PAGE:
NOTE: The article excerpted on this page is from an outside publication and is posted on FIRE's website because it references FIRE's work. The viewpoints expressed in this article do not necessarily represent FIRE's positions.
College campuses may have once been considered a haven for various political views and other ideas to be openly discussed and debated.
If not at college, the grounds for higher learning, where else would this be tolerated? Now, campuses across the country have been increasingly restrictive of their students’ freedom – reprimanding both faculty and pupils for presumably offensive speech, whether it is in the classroom or on their Facebook page. Since when did the protection of our First Amendment rights become inactive?
The Foundation for Individual Rights in Education (FIRE) has been fighting these restrictions one university at a time. FIRE’s website (thefire.org), lists all of the public cases against universities it has taken on and labels the ones that “clearly and substantially restrict freedom of speech” as “red light” universities. On this list are prestigious institutions such as Johns Hopkins University, after a student was suspended a few years ago regarding a racially insensitive event invitation on Facebook.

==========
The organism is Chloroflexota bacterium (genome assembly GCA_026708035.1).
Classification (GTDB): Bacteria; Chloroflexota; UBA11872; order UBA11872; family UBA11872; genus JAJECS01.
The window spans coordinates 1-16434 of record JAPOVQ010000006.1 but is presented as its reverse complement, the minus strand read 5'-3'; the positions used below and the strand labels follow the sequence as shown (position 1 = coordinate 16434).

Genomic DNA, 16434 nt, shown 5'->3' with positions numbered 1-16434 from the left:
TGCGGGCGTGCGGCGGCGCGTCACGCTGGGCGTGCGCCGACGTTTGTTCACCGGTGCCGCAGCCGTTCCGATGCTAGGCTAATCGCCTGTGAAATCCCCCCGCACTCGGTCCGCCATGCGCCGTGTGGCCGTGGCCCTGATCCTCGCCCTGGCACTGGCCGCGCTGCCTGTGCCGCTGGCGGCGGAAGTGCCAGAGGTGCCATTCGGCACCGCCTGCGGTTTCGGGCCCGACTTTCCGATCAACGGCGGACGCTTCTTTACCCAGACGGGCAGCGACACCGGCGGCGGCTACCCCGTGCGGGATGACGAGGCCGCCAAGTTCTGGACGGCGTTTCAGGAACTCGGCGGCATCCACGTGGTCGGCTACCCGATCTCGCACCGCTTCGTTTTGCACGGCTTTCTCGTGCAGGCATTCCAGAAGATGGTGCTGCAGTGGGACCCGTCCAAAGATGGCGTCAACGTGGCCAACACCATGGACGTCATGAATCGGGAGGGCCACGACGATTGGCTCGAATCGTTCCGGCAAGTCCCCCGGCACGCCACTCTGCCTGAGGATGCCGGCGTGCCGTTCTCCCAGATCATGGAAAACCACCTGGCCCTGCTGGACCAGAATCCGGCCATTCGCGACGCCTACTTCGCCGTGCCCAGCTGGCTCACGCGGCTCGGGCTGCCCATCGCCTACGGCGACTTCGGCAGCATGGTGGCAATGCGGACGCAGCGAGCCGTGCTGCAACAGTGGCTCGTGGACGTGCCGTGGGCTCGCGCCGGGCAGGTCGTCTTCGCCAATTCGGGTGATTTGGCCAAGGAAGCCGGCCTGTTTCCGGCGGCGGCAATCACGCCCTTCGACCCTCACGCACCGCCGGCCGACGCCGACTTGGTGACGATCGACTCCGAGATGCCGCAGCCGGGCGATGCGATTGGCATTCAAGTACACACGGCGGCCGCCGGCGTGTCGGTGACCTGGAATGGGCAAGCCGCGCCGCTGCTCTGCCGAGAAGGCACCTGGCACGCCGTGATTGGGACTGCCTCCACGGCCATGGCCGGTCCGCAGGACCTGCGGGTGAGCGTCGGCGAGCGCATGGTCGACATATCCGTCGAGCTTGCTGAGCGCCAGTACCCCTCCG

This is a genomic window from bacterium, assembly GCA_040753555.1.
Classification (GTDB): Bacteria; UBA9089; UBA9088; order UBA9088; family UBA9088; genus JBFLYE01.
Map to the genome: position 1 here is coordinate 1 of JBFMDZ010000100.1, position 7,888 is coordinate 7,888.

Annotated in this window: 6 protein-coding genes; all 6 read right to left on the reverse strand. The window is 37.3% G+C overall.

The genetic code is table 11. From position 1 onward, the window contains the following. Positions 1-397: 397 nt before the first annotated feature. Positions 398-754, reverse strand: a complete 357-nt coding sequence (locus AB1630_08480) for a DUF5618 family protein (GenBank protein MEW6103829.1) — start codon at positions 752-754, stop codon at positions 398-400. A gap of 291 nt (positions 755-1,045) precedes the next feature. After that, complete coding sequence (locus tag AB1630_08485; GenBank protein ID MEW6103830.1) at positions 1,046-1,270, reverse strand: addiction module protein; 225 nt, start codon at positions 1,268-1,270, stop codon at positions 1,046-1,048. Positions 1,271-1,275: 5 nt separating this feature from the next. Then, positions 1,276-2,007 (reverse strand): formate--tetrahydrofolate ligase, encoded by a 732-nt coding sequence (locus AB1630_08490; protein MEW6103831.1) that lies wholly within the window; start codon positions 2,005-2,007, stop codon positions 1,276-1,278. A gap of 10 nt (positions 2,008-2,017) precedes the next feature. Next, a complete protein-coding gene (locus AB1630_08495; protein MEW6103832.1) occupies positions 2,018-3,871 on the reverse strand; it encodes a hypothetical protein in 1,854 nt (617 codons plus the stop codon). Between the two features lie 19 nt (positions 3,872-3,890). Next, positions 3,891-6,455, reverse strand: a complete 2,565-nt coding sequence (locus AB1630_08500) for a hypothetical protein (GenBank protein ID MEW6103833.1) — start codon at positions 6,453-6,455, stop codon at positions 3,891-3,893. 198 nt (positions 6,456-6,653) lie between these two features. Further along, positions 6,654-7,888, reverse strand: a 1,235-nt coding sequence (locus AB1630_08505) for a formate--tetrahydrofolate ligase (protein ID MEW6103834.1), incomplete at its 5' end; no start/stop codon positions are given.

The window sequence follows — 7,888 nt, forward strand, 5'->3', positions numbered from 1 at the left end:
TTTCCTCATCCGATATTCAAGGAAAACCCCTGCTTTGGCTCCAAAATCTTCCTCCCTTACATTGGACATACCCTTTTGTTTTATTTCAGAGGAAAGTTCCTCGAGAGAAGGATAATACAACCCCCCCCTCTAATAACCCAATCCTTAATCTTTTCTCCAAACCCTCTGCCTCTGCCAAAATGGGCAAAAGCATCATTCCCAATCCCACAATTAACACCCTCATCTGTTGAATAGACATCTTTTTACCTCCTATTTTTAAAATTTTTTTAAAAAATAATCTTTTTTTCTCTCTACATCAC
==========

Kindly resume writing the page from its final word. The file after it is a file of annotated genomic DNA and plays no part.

One of the universities that received FIRE’s attention is Georgia’s own Valdosta State University. A student was expelled in 2007 after making a satirical collage concerning the school’s president and posting it on his own Facebook page. This case is among many others, such as the University of Miami’s refusal to officially acknowledge a right-wing student group on campus; the University of Chicago censoring speech on students’ online profiles; and a student who was accused of racial harassment for reading a book with a racy title at an Indiana college.
As you pack your kids off for college, just keep in mind their right to free speech is not always assured.
Don’t necessarily expect them to be protected by their universities in times of trouble, either. Take Stanford University, for an example. According to FIRE, a male student was determined guilty of sexual assault because the accuser was intoxicated during the encounter. Stanford also lowered its evidentiary standard right in the middle of the proceedings against the male student – all while instructing the student “jurors” that logic and being persuasive are both traits of a guilty man.
Oops! The field of suspected rapists just exploded!
College is becoming more of an overprotective and controlling parental figure, rather than a place for professors and students, alike, to exercise their natural rights and not live in fear of being reprimanded for their opinions.
It is not the responsibility of the school to agree with the views of all who attend, but it is their responsibility to uphold the freedom to voice them.